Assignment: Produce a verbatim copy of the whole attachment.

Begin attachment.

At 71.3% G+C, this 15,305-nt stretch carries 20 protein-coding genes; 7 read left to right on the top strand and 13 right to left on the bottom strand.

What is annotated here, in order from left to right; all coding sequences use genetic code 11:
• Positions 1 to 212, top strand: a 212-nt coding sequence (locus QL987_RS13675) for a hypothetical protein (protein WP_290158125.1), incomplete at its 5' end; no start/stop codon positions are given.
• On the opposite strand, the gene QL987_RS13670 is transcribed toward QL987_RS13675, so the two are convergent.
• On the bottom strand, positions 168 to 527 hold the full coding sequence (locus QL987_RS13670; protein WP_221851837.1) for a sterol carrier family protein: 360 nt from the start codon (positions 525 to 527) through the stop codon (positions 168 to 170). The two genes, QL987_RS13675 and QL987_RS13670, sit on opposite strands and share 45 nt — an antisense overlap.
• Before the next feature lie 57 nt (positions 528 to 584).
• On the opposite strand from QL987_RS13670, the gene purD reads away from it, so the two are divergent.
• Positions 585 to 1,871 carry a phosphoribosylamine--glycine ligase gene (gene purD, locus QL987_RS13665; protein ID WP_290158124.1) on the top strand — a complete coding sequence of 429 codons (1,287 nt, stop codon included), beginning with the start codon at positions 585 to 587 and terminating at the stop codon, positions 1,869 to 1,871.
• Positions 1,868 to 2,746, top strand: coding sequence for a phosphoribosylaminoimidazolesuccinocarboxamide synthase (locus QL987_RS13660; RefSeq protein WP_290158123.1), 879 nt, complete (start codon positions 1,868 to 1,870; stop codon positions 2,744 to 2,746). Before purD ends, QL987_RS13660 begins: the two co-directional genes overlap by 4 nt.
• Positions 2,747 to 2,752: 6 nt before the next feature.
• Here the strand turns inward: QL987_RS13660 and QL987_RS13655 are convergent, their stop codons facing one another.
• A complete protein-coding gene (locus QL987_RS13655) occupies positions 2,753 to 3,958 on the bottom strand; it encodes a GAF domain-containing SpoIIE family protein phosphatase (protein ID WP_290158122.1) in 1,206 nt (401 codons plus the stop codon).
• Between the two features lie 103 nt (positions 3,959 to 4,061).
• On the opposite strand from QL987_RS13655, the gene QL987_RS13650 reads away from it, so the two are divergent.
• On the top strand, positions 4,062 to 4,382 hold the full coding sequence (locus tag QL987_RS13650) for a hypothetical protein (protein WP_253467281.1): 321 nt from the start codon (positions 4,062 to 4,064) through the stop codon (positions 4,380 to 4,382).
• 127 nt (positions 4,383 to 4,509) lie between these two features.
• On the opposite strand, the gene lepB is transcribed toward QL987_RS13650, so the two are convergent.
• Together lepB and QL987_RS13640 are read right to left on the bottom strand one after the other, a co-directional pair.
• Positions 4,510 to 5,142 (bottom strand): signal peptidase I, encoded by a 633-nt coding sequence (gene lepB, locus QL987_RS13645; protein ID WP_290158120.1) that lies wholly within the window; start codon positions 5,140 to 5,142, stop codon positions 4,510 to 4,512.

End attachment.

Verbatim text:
At 71.3% G+C, this 15,305-nt stretch carries 20 protein-coding genes; 7 read left to right on the top strand and 13 right to left on the bottom strand.

What is annotated here, in order from left to right; all coding sequences use genetic code 11:
• Positions 1 to 212, top strand: a 212-nt coding sequence (locus QL987_RS13675) for a hypothetical protein (protein WP_290158125.1), incomplete at its 5' end; no start/stop codon positions are given.
• On the opposite strand, the gene QL987_RS13670 is transcribed toward QL987_RS13675, so the two are convergent.
• On the bottom strand, positions 168 to 527 hold the full coding sequence (locus QL987_RS13670; protein WP_221851837.1) for a sterol carrier family protein: 360 nt from the start codon (positions 525 to 527) through the stop codon (positions 168 to 170). The two genes, QL987_RS13675 and QL987_RS13670, sit on opposite strands and share 45 nt — an antisense overlap.
• Before the next feature lie 57 nt (positions 528 to 584).
• On the opposite strand from QL987_RS13670, the gene purD reads away from it, so the two are divergent.
• Positions 585 to 1,871 carry a phosphoribosylamine--glycine ligase gene (gene purD, locus QL987_RS13665; protein ID WP_290158124.1) on the top strand — a complete coding sequence of 429 codons (1,287 nt, stop codon included), beginning with the start codon at positions 585 to 587 and terminating at the stop codon, positions 1,869 to 1,871.
• Positions 1,868 to 2,746, top strand: coding sequence for a phosphoribosylaminoimidazolesuccinocarboxamide synthase (locus QL987_RS13660; RefSeq protein WP_290158123.1), 879 nt, complete (start codon positions 1,868 to 1,870; stop codon positions 2,744 to 2,746). Before purD ends, QL987_RS13660 begins: the two co-directional genes overlap by 4 nt.
• Positions 2,747 to 2,752: 6 nt before the next feature.
• Here the strand turns inward: QL987_RS13660 and QL987_RS13655 are convergent, their stop codons facing one another.
• A complete protein-coding gene (locus QL987_RS13655) occupies positions 2,753 to 3,958 on the bottom strand; it encodes a GAF domain-containing SpoIIE family protein phosphatase (protein ID WP_290158122.1) in 1,206 nt (401 codons plus the stop codon).
• Between the two features lie 103 nt (positions 3,959 to 4,061).
• On the opposite strand from QL987_RS13655, the gene QL987_RS13650 reads away from it, so the two are divergent.
• On the top strand, positions 4,062 to 4,382 hold the full coding sequence (locus tag QL987_RS13650) for a hypothetical protein (protein WP_253467281.1): 321 nt from the start codon (positions 4,062 to 4,064) through the stop codon (positions 4,380 to 4,382).
• 127 nt (positions 4,383 to 4,509) lie between these two features.
• On the opposite strand, the gene lepB is transcribed toward QL987_RS13650, so the two are convergent.
• Together lepB and QL987_RS13640 are read right to left on the bottom strand one after the other, a co-directional pair.
• Positions 4,510 to 5,142 (bottom strand): signal peptidase I, encoded by a 633-nt coding sequence (gene lepB, locus QL987_RS13645; protein ID WP_290158120.1) that lies wholly within the window; start codon positions 5,140 to 5,142, stop codon positions 4,510 to 4,512.